Friday, August 23, 2013

questionnaire with participant Kenneth Flak (NO) and Külli Roosna (EST)


Have you been (when) to Budapest - Hungary with your pieces and artistic works earlier?
No, this is the first time.

What do you know about Hungary and what kind of informations do you have about our dance life?
To be honest, we don’t know very much about it. We do know a few Hungarian dancers from our time in The Netherlands, Peter and Peter. The latest political news we’ve received, though, have been quite disturbing, to say the least...

Could you share with us if have any idols in theater/dance life?
Kenneth: I am a huge fan of Külli.
Külli: Kenneth is my idol.

What kind of piece will you bring to L1danceFest and does this piece mean any differences or similarities to your earlier works? Where did you perform it already?
We are bringing The Wolf Project, which we have performed in The Netherlands, Lithuania and in Estonia. After Hungary we go to Norway with it. In this piece we continue making work that is grounded in a strong physicality, with a clear political and/or personal content. This piece is probably the most explicitly political we have made to date. 

Do you have your arsittic statement, could you share with us?
We don’t believe in any conflict between concept and movement. Certain parts of the conceptual crowd seems to think dance is a bit of a filthy activity, especially if it is set in a theatrical setting. We disagree.

Do you have any hobby beside working as a performer or creator?
Kenneth: Chopping wood in Külli’s grandmother’s place.
Külli: Sauna and movies.

Can you write some details about your artistic life - which direction did you come from and which direction do you go right now? Tell us some important steps from your background!
Külli: I came from balllet and Estonian philology into contemporary dance at Tallinn University. After that I went to Codarts in Rotterdam, and worked with several choreographers in the Netherlands. I recently finished my master studies of choreography at Tallinn University. At the moment I am interested in the potential for choreography for saying something about important societal issues. How can a choreographic, embodied idea communicate and open up a world to the audience. Together with Kenneth I am also developing a system of choreography and physical training for performers.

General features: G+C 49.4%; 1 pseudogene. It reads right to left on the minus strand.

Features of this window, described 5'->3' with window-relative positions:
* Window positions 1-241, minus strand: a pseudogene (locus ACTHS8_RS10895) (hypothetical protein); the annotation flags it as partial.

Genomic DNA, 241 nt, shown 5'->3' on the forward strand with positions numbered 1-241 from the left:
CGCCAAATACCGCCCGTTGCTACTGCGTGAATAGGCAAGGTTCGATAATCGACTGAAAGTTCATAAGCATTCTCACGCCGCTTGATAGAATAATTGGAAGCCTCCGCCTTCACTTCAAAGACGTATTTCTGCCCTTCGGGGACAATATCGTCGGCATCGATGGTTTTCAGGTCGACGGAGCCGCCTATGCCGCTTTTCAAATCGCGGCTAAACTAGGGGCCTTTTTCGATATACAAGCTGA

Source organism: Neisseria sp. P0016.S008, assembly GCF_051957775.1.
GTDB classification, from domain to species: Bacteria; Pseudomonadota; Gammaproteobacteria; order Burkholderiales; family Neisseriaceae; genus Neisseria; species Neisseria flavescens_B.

Kenneth: My background was martial arts and acrobatics before studying stage directing at the Norwegian National Academy of Drama. I figured out that this wasn’t for me, so I went to Amsterdam to study mime and later modern dance. I worked with different choreographers in the Netherlands and elsewhere, before starting to make my own choreographies. I like to work with different media, and I’ve made the music for many of my works. Right now I’m programming live, interactive music for an installation/performance in Karlsruhe. I am, though, realizing more and more that my main love is movement, so I am going to dedicate more time to moving and less time to programming. 

How did your summer time go? Did you get any new inspirations? Do you have a best experience during this summer?
We had a great summer with lots of different activities, choreographing for a classical music festival in The Hague, and writing an excessive amount of project descriptions and applications for future projects. The best experience was, though, climbing mountains for 5 days in Norway. And, of course, chopping wood in grandmother’s place!

Does it mean any differences to play your pieces in different countries? If so, could you please tell us in what sense?
Yes, in some ways it does. It is interesting to see what people respond to in our pieces. It seems to be different in different places. What is important for people in one country may not be so important in others.

What does it mean to you to be in the process and to show the work to the audience? What kind of feedback are you open for?
We use audience feedback a lot in the process of making a piece. We are interested in the opinion of everybody who sees our work, but we do make a careful selection of what kind of feedback we actually use. There are some people we trust implicitly, and we place great value on their thoughts.

Do you read critics about your works? What kind of critic do you need?
We do read it, and we are quite critical of the critics. Mostly what we are looking for is an informed view, even if that critic doesn’t necessarily like the piece. The most important is that the writer engages with our work on its own terms, and tries to understand what is important about it.

Do you criticize other’s works? Do you write about it?
No.

Are you open for a round table discussion with the audience after a premier or after your show?
Yes, we often do this, and find it very rewarding.

Here you find some words, could you put them in sentences which could be kind of ars poetic of yours!
COMMUNITY, GETTING CLOSER, EXCHANGE, FILLED IN, RELIGION, NATION, HOMAGE, HUG, PERFORM, POPULAR, ORGANIC FOOD, SENSE, QUALITY, SHARE, FACE
Community is an organic network
Getting closer means sometimes to move away
Exchange of experiences is more important than convincing someone that you are right
Antony Gormley: “My work is not religious. It does, however, come from the same need that religion fulfills.”
A nation is a work in progress
Homage to nature
Give us a hug!
Perform without regret
Popular smells a bit weird
Organic food is in grandmother’s garden—next to the wood.
Sense fully
Quality is something very personal
Sharing may not be caring
A face is the only thing you can’t find on Facebook

Do you have any question?
Why? When? How?

Kenneth-Küli's performance takes place on 21st September in Jurányi Inkubátorház.

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